INDIA PROTESTS AT WTO APPELLATE BODY MOVE INVITING AMICUS BRIEFS
Date : 23 Nov 2000
Location : New Delhi
At a special meeting of the General Council of the World Trade Organisation (WTO) held in Geneva, on 22nd November, India joined a vast majority of WTO members in protesting against the Appellate Body’s decision to invite amicus curiae (literally meaning "friends of the court") briefs* in the case relating to "European Communities -- Measures affecting Asbestos and Products Containing Asbestos ".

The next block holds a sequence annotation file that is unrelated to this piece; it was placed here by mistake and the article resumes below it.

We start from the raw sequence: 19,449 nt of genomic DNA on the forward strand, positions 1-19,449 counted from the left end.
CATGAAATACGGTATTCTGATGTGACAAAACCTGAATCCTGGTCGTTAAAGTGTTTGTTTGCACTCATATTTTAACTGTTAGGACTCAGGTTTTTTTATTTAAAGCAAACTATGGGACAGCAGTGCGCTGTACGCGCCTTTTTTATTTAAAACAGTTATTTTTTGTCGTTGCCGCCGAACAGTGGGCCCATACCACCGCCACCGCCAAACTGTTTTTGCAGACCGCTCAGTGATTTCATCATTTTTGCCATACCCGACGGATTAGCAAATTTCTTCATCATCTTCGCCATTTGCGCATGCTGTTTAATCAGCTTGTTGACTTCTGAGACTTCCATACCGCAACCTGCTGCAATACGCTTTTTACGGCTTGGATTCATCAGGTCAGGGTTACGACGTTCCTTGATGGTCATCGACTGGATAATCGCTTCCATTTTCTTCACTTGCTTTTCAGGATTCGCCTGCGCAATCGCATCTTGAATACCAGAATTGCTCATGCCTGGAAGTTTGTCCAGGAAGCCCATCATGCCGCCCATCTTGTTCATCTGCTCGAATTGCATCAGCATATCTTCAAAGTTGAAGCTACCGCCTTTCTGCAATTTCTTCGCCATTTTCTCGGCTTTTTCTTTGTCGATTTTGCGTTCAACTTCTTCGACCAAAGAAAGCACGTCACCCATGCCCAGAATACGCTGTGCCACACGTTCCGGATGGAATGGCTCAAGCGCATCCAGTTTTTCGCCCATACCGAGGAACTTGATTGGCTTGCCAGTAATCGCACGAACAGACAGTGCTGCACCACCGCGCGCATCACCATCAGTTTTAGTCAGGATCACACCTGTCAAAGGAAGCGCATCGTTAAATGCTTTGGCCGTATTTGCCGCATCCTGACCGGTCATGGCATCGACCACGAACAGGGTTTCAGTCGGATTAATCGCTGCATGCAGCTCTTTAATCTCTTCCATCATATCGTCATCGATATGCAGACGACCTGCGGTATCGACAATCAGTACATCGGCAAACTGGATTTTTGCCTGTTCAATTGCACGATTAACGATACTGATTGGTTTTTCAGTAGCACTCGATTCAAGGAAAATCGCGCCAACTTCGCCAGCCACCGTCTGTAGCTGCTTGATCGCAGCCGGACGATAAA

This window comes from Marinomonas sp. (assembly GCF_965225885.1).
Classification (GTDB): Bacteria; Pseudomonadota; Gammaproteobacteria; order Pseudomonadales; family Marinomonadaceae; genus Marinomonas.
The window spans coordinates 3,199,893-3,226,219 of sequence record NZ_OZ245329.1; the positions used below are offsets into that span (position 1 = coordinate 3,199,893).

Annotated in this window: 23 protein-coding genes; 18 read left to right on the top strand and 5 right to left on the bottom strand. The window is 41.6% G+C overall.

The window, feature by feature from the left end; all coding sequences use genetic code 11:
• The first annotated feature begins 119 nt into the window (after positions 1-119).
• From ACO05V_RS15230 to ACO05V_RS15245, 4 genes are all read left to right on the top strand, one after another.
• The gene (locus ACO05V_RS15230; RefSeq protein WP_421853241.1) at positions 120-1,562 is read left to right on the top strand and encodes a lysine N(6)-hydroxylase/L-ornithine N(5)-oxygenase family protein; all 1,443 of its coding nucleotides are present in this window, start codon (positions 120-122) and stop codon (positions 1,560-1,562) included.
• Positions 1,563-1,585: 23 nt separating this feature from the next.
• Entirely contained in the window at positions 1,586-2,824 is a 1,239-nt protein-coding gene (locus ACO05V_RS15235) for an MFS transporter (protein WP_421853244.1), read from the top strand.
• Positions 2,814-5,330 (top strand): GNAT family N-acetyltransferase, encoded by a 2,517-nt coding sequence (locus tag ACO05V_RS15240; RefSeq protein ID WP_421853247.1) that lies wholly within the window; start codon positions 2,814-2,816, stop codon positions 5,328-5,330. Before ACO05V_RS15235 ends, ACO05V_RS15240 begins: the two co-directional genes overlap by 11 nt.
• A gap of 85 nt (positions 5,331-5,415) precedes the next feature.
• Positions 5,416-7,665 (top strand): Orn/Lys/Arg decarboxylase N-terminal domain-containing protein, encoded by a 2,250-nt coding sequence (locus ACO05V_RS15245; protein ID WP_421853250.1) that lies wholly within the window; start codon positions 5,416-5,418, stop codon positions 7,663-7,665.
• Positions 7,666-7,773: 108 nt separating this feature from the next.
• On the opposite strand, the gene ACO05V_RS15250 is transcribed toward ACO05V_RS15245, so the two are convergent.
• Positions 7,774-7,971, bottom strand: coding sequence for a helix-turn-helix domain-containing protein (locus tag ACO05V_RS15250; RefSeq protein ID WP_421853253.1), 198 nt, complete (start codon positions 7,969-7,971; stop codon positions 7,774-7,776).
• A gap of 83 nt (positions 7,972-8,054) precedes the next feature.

India's statement at the meeting by India's Ambassador to the WTO, Shri S Narayanan, made it clear that India did not regard this issue as a procedural one, as viewed by the Appellate Body, but a substantive matter in which the Appellate Body's approach was totally unjustified. In his statement Shri Narayanan dwelt at length on how the Appellate Body's approach to accept unsolicited briefs as well as to invite submissions from any source on the most sensitive of all issues in the WTO, namely dispute cases, amounts to changing the inter-governmental character of the WTO. For one thing, the ultimate compliance is to be done by Governments, not by others. Furthermore, Governmental position in disputes are arrived after consultations with all domestic stake holders. If Governments know that their non-governmental agencies have a further chance to influence the dispute settlement mechanism, then, they would pay less attention to finalising their positions and even worse, there may be implications for compliance by the Governments themselves, he said. Shri Narayanan also said that the Appellate Body's approach would also have the implication of putting the developing countries at an even greater disadvantage in view of the relative unpreparedness of their own non-governmental agencies who have much less resources and wherewithal either to send briefs without being asked for or to respond to invitations for sending such briefs. Looking at the record of the WTO Appellate Body, Shri Narayanan said that the Appellate Body was at its best when it confined itself to its mandate i.e. deal with issues of law and legal interpretation. When it went beyond its mandate and started making rules or amending rules and thus encroached into what was admittedly Members' territory, it created a problem for itself and the entire membership. In conclusion, Shri Narayanan said that the Appellate Body should show deference to the conviction of almost the entire Membership that in accepting unsolicited amicus curiae briefs and seeking amicus curiae briefs, the Appellate Body was acting without mandate and to take appropriate measures to remedy the situation.